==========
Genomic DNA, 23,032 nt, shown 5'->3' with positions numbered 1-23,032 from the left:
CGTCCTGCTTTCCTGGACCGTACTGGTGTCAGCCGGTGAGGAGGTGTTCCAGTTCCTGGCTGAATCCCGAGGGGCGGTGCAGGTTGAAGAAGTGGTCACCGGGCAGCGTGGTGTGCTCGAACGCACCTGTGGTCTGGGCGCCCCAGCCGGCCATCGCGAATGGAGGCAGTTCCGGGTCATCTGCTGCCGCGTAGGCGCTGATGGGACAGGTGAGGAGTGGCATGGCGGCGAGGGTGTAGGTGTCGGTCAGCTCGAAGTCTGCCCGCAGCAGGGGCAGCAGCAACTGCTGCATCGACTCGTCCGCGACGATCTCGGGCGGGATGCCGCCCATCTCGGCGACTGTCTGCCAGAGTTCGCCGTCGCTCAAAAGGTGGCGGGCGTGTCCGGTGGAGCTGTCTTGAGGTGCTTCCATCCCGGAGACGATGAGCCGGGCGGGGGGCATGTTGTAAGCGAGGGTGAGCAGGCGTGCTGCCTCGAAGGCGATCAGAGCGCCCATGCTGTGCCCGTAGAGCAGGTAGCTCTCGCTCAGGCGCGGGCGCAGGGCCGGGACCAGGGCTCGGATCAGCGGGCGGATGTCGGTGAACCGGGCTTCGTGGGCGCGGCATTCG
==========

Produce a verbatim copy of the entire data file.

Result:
Genomic DNA, 23,032 nt, shown 5'->3' with positions numbered 1-23,032 from the left:
CGTCCTGCTTTCCTGGACCGTACTGGTGTCAGCCGGTGAGGAGGTGTTCCAGTTCCTGGCTGAATCCCGAGGGGCGGTGCAGGTTGAAGAAGTGGTCACCGGGCAGCGTGGTGTGCTCGAACGCACCTGTGGTCTGGGCGCCCCAGCCGGCCATCGCGAATGGAGGCAGTTCCGGGTCATCTGCTGCCGCGTAGGCGCTGATGGGACAGGTGAGGAGTGGCATGGCGGCGAGGGTGTAGGTGTCGGTCAGCTCGAAGTCTGCCCGCAGCAGGGGCAGCAGCAACTGCTGCATCGACTCGTCCGCGACGATCTCGGGCGGGATGCCGCCCATCTCGGCGACTGTCTGCCAGAGTTCGCCGTCGCTCAAAAGGTGGCGGGCGTGTCCGGTGGAGCTGTCTTGAGGTGCTTCCATCCCGGAGACGATGAGCCGGGCGGGGGGCATGTTGTAAGCGAGGGTGAGCAGGCGTGCTGCCTCGAAGGCGATCAGAGCGCCCATGCTGTGCCCGTAGAGCAGGTAGCTCTCGCTCAGGCGCGGGCGCAGGGCCGGGACCAGGGCTCGGATCAGCGGGCGGATGTCGGTGAACCGGGCTTCGTGGGCGCGGCATTCG